March 27, 2023
Empowering Young Minds
Young Turk

Empowering Young Minds

Jan 24, 2019

It was their passion for working with children and the desire to bridge the huge gaps they saw in the government schooling system that prompted Parinita Jain and Divakar Sankhla to establish the Alohomora Education Foundation in 2017. The mission was to help students from underserved communities become independent learners and give them the confidence needed to make informed life choices. “Along with the essential skills and mindsets, we also wanted to create an ecosystem of support for students by connecting them with experts for specific skill learning and mentors and organisations for learning opportunities once they finish school,” says Jain.

The duo has been immensely successful to this end and today the Foundation is supporting students like Dhanesh—who is skilling himself in design and is being mentored by design experts—and Akash—who is a part of a learning community organised by the Foundation and is building skills required to work in the fitness industry. Currently, the Foundation is working with 1,500 students from the 11th and 12th grades of 16 government schools in Delhi and Gurugram.

Catalysing change

Catalysing-The-ChangeJain graduated with a BBA in Finance and Strategy from the University of Michigan in 2011 and spent some time supporting her family business in Kolkata before joining the Teach for India Fellowship programme in 2012. Sankhla, on the other hand, graduated with a BTech in Electrical and Electronics Engineering from IIT Madras in 2005 and completed his MBA from IIM Lucknow in 2007. He subsequently worked for a few years with PepsiCo and later with Citibank before joining the Teach for India Fellowship programme in 2012.

As Teach for India Fellows, Jain and Sankhla taught full-time in government schools in Delhi, with a vision to alleviate disparity in educational opportunities. Their work, however, exposed them to some harsh realities of the education sector. “If I wanted to pursue arts education when I finished school, I would have made it to one of the best colleges in the world. However, we found that such opportunities are not available to a huge population of students studying in government schools and living in some of the most densely populated urban slums of India,” reveals Jain.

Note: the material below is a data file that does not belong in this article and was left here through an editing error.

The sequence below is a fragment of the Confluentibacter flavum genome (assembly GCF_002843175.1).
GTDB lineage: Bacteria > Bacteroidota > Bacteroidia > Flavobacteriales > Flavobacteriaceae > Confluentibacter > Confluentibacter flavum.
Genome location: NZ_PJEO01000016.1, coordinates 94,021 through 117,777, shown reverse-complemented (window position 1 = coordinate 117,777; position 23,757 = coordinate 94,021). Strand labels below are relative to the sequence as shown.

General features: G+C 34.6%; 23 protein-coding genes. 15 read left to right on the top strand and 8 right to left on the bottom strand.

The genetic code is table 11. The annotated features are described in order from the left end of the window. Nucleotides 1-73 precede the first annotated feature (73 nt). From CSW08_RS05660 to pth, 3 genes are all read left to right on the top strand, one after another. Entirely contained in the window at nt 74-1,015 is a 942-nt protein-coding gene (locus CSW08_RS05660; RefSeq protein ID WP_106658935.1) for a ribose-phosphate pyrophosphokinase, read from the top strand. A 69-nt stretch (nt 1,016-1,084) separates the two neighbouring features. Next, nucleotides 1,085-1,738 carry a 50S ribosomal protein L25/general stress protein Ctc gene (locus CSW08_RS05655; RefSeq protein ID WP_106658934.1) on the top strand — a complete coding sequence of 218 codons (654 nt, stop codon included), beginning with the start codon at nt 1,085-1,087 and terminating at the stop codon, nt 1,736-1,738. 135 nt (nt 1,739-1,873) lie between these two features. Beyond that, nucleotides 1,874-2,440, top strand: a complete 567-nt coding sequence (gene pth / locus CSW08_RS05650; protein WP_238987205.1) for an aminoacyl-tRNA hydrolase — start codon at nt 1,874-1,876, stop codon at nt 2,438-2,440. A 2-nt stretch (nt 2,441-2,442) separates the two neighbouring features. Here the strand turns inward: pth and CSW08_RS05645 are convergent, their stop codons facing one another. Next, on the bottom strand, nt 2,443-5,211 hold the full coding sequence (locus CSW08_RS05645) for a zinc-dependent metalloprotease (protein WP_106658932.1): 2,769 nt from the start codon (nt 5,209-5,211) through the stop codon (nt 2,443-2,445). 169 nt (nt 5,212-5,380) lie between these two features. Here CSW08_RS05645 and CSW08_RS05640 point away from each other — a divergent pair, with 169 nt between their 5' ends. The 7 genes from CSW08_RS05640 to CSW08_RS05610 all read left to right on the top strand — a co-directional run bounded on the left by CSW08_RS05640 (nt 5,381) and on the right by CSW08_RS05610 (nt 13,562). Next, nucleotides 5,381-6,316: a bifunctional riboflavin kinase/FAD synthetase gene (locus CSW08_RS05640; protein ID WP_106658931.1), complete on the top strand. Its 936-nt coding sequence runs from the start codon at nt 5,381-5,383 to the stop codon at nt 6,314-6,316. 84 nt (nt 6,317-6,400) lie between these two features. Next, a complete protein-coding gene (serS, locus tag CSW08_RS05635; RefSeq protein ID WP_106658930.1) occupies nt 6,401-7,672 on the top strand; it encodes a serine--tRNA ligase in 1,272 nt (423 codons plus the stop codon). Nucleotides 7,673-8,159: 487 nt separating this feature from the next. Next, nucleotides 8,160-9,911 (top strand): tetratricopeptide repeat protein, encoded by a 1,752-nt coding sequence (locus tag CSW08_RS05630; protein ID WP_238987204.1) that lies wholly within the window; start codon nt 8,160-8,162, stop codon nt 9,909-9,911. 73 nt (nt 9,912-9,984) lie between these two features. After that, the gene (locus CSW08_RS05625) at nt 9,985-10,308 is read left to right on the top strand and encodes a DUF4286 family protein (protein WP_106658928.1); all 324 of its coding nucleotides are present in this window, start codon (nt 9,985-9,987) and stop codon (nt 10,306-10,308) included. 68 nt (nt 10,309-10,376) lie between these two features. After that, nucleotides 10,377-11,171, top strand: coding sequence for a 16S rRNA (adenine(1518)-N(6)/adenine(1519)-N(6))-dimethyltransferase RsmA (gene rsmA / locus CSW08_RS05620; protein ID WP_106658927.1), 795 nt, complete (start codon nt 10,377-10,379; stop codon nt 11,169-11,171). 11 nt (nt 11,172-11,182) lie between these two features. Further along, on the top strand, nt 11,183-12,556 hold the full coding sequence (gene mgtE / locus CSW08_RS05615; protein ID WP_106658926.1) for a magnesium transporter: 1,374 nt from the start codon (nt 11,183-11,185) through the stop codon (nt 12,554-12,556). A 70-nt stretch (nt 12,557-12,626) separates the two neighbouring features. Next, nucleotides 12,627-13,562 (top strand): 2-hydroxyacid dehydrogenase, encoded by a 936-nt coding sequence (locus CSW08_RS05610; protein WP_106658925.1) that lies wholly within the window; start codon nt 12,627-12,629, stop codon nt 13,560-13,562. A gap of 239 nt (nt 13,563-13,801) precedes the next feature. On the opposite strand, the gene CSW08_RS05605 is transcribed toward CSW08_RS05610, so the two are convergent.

Also a reason for worry was the fact that a vast majority of students dropped out or were forced to opt out of formal education after securing poor marks in their Class 12 board exams. “With lack of social capital and personal networks, they are unable to access the knowledge and career opportunities available in the 21st century,” says Jain.

The approach

The-ApproachThe word ‘Alohomora’ is a Harry Potter charm that means to ‘unlock things’. “Children have magic in them and our job is to create those spaces where they can continue to explore and learn—where the magic happens,” says Jain. For this, the Foundation has the Alohomora New Age Leadership Program (ANALP), a holistic youth development programme that is based on the Positive Youth Development (PYD) framework of the United States Agency for International Development (USAID).

This means that students who are interested in arts, get to explore the world of design and graphics; students who are passionate about sports, get to develop an understanding of the fitness industry; and students with analytical skills, get to build skills useful for a career in software and coding. And they do this with the help of learning communities organised by the Foundation and by learning how to leverage the Internet safely and productively. Jain adds, “The curriculum is designed in such a manner that children can self-facilitate the learning shared on the Internet [uploaded on EkStep, a digital platform that addresses learning challenges in the education space] for free dissemination.”